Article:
I did a little digging when I woke up this morning and found some of the pictures taken by various media outlets. I do not know the gentleman in this picture but this was the scene that greeted the veterans as they got off the plane in D.C. Family, friends, random people in the airport, representatives from the various branches of the Armed Forces and a marching band were there to cheer them on. I later heard one fellow say, "I haven't gotten a hug from a girl with the USO in more than SIXTY years!" You can go here for a slideshow of the day -


During our first walk around the memorial I asked John about his time in the service. He was in the Navy and spent his time as a gunner on civilian ships helping protect them as they carried goods around the world. He told me about days spent roasting in the tropical heat of the Pacific and other days spent fighting hypothermia in the frigid north Atlantic; about making the trip through the Panama Canal and about getting to take a swim when they could find the time. I asked if he was drafted or if he enlisted. He laughed and told me, "The only thing I ever volunteered to do was KP one time for a weekend pass to go see my sister! I was 'Selectively volunteered' into the Navy!" I asked if he had ever been on a ship before he was drafted and he replied, "Oh, noooo."



We continued to walk and chat and, as we did, the weather began to clear - the clouds drifted apart and a warm sun came through - unseasonably warm for November. We made our way over to the South Carolina column for a group picture and a flag ceremony. I was trying to find a good spot from which to take some pictures when I realized that the group of men, assembled togther and all wearing there "Veteran" caps, had caught the attention of everyone at the memorial.






In just a few moments it seemed like everyone at the memorial wanted to come over and take a picture, shake a hand, or give a hug. It was one of the most spontaneous, emotional things I've ever seen.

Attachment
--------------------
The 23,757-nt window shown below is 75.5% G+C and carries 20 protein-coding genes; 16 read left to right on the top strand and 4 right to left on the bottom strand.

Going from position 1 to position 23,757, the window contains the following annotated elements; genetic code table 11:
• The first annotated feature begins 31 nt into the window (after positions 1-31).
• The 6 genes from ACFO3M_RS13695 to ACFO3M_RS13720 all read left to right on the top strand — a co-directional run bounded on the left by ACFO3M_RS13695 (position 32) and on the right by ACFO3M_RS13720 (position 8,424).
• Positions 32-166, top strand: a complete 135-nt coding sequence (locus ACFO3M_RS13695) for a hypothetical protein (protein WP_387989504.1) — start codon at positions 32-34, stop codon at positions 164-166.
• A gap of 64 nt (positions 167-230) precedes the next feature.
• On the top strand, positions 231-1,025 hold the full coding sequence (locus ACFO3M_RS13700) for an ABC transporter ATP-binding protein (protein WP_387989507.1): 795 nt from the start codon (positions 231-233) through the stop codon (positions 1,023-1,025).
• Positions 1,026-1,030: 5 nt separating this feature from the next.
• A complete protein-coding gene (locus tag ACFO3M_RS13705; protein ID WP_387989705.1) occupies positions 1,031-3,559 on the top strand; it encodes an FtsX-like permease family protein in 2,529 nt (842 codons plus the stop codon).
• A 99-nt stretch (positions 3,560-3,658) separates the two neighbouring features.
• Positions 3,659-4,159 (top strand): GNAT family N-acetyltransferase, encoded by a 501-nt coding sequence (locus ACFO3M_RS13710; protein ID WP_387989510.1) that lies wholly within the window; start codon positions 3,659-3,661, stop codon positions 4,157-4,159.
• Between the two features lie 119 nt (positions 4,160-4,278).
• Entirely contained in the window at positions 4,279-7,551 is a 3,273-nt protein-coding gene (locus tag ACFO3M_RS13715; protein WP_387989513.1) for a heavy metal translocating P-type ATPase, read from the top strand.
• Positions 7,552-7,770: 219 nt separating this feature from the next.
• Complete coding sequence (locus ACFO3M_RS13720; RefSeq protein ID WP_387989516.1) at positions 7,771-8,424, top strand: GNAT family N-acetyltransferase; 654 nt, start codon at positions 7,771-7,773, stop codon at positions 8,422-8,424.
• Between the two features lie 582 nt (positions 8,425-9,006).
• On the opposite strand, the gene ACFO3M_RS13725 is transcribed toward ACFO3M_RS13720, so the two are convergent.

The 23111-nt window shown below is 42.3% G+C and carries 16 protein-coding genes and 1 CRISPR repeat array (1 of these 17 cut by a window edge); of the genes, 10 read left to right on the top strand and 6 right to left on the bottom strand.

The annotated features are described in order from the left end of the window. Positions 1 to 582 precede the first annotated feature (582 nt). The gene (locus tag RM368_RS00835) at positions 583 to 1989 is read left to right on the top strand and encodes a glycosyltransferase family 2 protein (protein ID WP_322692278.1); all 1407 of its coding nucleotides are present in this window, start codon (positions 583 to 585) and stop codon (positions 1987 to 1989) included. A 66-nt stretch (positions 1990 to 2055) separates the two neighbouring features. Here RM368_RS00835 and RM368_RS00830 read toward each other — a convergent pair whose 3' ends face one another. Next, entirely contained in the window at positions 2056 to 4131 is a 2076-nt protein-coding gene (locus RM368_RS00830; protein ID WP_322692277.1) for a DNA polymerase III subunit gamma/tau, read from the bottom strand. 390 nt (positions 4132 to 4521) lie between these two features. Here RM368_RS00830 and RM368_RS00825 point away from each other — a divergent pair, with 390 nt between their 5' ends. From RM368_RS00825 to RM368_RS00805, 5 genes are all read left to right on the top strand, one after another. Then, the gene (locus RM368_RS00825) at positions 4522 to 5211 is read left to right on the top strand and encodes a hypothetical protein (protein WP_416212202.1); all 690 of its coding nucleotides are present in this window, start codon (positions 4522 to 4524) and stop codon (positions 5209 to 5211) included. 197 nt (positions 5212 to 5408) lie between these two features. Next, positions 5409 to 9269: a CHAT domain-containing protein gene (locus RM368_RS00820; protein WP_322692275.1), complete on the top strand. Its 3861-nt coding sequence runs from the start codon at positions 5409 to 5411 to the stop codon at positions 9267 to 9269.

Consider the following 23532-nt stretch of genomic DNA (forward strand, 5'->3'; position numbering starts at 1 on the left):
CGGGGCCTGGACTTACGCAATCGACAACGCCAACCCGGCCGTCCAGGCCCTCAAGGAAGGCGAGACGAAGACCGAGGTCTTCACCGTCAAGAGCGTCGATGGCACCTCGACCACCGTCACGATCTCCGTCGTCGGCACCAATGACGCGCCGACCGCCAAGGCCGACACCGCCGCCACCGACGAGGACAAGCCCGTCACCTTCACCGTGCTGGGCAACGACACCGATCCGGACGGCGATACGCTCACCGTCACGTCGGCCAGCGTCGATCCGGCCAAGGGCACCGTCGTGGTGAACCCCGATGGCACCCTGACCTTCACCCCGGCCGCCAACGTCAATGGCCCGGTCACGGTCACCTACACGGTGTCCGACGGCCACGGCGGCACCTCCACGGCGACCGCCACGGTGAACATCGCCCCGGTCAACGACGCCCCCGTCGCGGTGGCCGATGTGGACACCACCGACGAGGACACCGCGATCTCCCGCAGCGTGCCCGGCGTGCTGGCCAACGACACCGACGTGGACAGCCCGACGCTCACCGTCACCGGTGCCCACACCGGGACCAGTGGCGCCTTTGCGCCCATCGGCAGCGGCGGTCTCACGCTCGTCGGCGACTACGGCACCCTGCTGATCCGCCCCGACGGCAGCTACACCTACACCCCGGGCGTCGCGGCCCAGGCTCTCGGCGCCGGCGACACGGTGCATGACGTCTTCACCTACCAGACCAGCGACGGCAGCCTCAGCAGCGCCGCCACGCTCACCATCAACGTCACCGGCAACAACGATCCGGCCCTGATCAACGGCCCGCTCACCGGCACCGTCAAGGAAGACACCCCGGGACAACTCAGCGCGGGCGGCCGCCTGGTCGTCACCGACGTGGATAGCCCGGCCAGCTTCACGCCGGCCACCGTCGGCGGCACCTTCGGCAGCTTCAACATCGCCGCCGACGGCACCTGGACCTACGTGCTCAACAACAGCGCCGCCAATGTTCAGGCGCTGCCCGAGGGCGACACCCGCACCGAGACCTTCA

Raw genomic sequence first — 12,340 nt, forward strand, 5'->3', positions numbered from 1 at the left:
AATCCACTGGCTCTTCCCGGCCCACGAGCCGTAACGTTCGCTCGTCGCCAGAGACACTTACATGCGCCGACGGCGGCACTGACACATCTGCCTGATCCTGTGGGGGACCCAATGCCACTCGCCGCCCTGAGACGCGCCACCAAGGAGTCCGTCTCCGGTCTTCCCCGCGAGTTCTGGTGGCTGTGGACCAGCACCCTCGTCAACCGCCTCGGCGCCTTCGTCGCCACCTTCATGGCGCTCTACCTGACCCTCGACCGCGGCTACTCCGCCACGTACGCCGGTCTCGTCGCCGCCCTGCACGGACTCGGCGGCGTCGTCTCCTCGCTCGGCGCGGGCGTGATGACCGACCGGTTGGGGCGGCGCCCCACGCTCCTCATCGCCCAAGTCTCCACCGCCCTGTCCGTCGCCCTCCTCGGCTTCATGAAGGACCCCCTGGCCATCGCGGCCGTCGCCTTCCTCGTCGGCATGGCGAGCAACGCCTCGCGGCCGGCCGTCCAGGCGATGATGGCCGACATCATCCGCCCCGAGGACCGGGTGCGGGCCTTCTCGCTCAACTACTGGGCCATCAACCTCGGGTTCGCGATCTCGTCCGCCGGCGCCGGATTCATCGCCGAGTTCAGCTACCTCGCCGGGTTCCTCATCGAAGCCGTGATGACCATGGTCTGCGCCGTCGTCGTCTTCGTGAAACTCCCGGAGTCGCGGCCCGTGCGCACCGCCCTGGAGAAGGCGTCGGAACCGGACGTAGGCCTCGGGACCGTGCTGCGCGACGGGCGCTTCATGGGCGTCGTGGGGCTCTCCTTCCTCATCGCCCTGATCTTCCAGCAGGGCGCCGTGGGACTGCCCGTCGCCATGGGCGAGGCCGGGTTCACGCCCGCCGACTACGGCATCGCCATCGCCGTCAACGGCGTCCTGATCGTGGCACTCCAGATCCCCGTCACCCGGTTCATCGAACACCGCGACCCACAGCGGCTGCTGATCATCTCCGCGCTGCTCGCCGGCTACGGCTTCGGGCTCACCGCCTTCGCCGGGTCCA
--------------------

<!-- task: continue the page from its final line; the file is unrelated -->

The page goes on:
After the ceremony I was teasing John about having so many people taking pictures of him all at once and looking like a movie star when a girl I would guess to be in her mid-twenties approached. She asked John what branch of the Service he was in during the war. He told her he had been in the Navy. She asked if she could give him a hug and he said sure. She reached up and held him for just a minute and said, with tears rolling down her face, "This is just the greatest thing. I just happened to be here today. Thank you so much for what you did for us. You guys are all heroes. Thank you so very much." I was speechless. John was speechless. Wow! This was going on all around me. I saw a young Marine Lieutenant lending his arm to a man wearing a Marine pin. Semper Fidelis - Always faithful. I later learned that the gentleman was one of the very first black men to serve in the Marine Corp. A family of four that looked to be out for a day of sightseeing had stopped to watch the ceremony. The children, without even really knowing why, were as still as statues. "Mom" had tears in her eyes. "Dad" stopped taking pictures and walked over to the closest veteran, extended his hand, and said, "Thanks for what you did for us." A young lady in Air Force blue and wearing the rank of Major was kneeling to chat with one of the men in a wheelchair, her hand resting on his arm, her eyes not leaving his. It was overwhelming for everyone. Sitting here this morning I get a lump in my throat thinking about it.